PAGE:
Presentation Authors: Guilherme Wood*, Bruno Tiseo, Joao Paulo Cardoso, Hamilton de Martin, Marco Aurelio Santo, Miguel Srougi, Marcello Antonio Cocuzza, Sao Paulo, Brazil
Introduction: Despite the major importance of obesity as a global healthy issue, there is a paucity of data regarding its influence on male fertility. Bariatric surgery has become an important treatment option, but little is known of its impact on testicular and sexual function. This study aimed to evaluate the impact of obesity on erectile function, semen analysis (SA) and testicular function, and the influence of bariatric surgery in these parameters.
Methods: The study was performed on 2 phases. On the first phase 32 healthy fertile controls and 42 obese patients were submitted to complete urological evaluation, IEEF-5 score, SA and dosing of sexual hormones. On phase 2, 22 obese patients (Group A1) were submitted to bariatric surgery and 20 remained on conservative treatment (Group A2). Obese patients were then revaluated 6 months after surgery or after first evaluation. Parametric and non-parametric tests were applied as appropriate.
Results: On baseline, average age and body mass index on control group were 37.2 years and 27.4 kg/m2, and 42.1 years and 47.6 kg/m2 on obese patients. Seminal volume (2.9 vs. 1.5mL, p < 0.0001), sperm concentration (82.7 vs. 69.8 mi/mL, p=0.0422), progressive motility (49.1 vs. 30.4%, p=0.0003), and Kruger morphology (3.3 vs. 1.9%, p = 0.0141) were lower in obese patients. Sexual hormones evaluation showed higher estradiol (24.1 vs. 33.4 pg/mL, p=0.0042), LH (4.3 vs. 6.4 IU/L, p = 0.0004) and FSH (3.8 vs. 6.1 IU/L, p = 0.006) serum values on obese patients, while testosterone (T) levels were 30% lower on obese patients (423.9 vs. 299.2 ng/dL, p = 0.0001). IIEF-5 score was not different between groups.On Phase 2, mean weight loss on patients submitted to bariatric surgery was 38.2 kg (95% CI 33.4 - 43). Group A1 patients showed after 6-month follow-up a decrease on sperm concentration (53.5 vs. 105.2mi/mL, p = 0.0572), total ejaculated sperm count (58.2 vs. 169.8 mi, p = 0.0098) and total motile sperm count (34.5 vs. 104 mi, p = 0.0036). On the other side, T levels (648.9 vs. 291.1 ng/dL, p < 0.0001) and free T levels (276.2 vs. 183.7, p < 0.0001) dramatically increased after surgery, while FSH, LH and estradiol were not different from baseline. On group A2, no differences were observed on seminal parameters and sexual hormones after follow-up. IIEF-5 score showed no significant changes on both groups.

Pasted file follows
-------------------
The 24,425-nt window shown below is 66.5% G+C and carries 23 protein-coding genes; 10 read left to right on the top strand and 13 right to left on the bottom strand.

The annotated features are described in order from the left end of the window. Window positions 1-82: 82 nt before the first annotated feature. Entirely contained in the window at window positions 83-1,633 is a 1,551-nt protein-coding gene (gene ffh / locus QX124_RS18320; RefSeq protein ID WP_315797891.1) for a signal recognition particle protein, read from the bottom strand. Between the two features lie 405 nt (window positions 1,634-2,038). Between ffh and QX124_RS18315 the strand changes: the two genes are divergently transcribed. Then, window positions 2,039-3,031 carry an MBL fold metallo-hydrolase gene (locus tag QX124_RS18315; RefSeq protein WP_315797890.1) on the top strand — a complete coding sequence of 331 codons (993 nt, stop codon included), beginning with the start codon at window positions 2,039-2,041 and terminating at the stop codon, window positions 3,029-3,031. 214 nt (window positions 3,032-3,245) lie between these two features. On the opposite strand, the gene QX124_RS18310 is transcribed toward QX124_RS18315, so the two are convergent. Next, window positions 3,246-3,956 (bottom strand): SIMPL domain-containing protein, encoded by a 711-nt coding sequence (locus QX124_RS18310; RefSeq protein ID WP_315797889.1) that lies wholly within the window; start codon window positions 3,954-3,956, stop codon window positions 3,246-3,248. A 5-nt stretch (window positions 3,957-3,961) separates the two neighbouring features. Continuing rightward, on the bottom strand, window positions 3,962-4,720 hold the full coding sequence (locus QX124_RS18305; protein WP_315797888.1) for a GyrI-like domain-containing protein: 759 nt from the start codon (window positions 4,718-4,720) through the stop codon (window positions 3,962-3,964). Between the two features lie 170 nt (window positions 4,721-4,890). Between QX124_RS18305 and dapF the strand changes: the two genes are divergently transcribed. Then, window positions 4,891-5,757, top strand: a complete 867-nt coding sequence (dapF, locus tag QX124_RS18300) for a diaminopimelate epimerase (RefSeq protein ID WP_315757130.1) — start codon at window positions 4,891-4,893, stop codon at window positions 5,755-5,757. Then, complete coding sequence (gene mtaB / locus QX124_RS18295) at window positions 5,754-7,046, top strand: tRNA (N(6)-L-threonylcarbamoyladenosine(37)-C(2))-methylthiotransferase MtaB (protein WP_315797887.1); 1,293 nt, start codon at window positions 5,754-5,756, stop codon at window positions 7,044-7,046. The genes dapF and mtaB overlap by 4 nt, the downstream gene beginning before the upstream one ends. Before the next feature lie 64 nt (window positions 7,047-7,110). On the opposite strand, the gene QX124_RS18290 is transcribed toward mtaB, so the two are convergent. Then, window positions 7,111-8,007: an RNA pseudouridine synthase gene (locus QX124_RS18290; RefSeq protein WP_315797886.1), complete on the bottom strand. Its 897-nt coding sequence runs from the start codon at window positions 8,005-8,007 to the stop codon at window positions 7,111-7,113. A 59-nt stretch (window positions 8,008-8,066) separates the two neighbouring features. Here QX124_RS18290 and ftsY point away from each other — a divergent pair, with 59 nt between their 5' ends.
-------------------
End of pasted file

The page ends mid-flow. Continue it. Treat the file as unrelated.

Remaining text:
Conclusions: Obese patients have worse semen parameters, higher FSH, LH and estradiol levels, and lower T levels when compared to eutrophic fertile males. Bariatric surgery can increase T levels in 6-month follow-up; seminal parameters, however, may deteriorate after surgery.